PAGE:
Most iOS users will already be used to using their iPhone or iPad in just about any situation - to kill a bit of time with some games; to check the train schedule; to write a shopping list; to watch a video - you can do a huge amount with these tiny computers.
But what you can do with the device isn't just limited to things contained within its screen - you can control your home from it as well. Instead of getting up to hit the light switch, you can just grab your iPhone. To see what's on and change the channel, grab your iPad. Everything from the temperature to the curtains can be controlled with the right apps and accessories.
It's not just about giving commands, though. With wireless audio and video, and remote access to the files on your PC, you can use your iOS device to conduct your digital life like an orchestra. You can even monitor the security of your home when away (or just keep an eye on the baby).
If you think you use an iPhone for everything now, just wait until you're changing the colour of your mood lighting with it. Soon, you'll never have to leave your sofa again (with the exception of basic human needs).
The automated home
The idea of home automation has been around for years, with systems that let you control the level of lighting in your home, the temperature, what time the doors lock; systems that can open and close the curtains, turn appliances on and off and much more. In the past, these were only available through expensive installations, and controlling them was awkward, requiring elaborate remote controls or wall-mounted panels.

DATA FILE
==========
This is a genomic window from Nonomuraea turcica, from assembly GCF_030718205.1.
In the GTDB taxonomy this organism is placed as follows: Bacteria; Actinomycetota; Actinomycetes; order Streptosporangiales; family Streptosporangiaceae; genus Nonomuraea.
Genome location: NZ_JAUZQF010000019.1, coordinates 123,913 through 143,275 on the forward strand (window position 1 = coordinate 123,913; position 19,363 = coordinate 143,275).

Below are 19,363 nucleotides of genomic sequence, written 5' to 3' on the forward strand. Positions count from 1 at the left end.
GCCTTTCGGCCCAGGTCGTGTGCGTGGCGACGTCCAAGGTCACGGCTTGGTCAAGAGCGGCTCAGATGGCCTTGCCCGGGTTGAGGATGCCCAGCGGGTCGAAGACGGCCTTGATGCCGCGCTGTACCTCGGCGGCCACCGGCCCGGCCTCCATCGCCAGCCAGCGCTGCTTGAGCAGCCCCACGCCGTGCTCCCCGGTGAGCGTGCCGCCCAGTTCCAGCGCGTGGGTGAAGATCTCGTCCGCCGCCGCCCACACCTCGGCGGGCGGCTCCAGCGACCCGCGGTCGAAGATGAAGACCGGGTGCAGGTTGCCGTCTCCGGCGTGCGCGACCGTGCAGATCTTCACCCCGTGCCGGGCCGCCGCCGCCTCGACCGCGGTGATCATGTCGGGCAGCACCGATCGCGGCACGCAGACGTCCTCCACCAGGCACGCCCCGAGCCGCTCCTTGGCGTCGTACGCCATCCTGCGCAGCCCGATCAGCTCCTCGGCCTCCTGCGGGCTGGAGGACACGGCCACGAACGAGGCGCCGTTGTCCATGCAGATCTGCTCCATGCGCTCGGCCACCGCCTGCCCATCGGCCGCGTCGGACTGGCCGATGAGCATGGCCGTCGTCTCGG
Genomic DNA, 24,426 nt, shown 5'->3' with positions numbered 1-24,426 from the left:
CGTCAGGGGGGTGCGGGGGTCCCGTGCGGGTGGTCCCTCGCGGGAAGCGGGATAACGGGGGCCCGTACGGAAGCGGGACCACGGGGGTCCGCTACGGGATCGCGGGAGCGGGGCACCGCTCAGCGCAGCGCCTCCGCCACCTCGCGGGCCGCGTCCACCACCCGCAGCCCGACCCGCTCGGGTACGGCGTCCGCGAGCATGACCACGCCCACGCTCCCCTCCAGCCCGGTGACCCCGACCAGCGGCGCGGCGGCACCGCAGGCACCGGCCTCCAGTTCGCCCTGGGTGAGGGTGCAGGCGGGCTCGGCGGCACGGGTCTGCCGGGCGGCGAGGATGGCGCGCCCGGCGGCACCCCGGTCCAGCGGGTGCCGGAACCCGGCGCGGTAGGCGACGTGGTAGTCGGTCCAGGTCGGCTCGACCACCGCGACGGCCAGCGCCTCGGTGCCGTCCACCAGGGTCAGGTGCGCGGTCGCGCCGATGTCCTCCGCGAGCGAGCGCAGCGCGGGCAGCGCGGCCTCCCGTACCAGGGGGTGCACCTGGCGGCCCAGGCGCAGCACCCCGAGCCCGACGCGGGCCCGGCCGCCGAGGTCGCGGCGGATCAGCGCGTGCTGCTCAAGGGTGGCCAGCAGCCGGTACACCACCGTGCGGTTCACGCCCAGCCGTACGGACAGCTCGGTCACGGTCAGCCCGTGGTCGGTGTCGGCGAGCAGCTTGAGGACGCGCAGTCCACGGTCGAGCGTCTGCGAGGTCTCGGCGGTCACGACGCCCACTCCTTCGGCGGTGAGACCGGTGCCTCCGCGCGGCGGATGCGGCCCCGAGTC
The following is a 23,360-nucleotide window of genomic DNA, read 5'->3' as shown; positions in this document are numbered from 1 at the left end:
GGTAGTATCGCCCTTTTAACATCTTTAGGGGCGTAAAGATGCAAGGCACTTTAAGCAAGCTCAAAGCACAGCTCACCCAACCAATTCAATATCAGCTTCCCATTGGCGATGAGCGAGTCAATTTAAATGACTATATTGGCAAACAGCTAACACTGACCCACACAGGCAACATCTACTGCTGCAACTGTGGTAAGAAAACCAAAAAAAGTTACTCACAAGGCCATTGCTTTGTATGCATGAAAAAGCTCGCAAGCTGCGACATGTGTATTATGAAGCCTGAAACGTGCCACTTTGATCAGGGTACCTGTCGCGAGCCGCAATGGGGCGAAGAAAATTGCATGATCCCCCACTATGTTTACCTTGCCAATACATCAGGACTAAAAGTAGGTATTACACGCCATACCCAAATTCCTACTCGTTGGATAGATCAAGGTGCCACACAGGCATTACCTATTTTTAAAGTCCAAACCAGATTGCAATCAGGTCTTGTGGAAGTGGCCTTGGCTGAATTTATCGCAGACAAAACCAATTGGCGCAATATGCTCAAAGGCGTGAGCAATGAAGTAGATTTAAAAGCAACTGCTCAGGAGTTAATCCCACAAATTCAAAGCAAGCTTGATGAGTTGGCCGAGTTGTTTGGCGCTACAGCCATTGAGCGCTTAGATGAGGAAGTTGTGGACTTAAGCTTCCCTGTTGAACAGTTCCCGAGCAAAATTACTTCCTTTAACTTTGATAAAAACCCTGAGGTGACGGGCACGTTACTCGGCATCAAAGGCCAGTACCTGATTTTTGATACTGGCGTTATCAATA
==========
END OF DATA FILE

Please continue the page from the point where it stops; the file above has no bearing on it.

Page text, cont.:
While the comprehensive home installation is still an option (and is still expensive) for giving you the most complete control, there are also now easier accessories that can give you many of the same options, but just need to be plugged in.
The crucial thing these days is that they're just about all app-connected - with the right download from the App Store, you can take total control of your house from your iPhone or iPad.
When it comes to lighting, one of the more outlandish options is the Philips Hue set. These LED lightbulbs just plug into regular light sockets, but are wirelessly controlled by a base station that connects to your iPhone or iPad, so you can make lighting changes from the accompanying app.
What makes the Hue different to other light-dimming systems is that you can change not just the brightness of the bulb, but also its colour. The app lets you customise colours, and if you have multiple Hue bulbs, they can be different colours - you can even tell them to match the various colours in a photograph, to set a scene.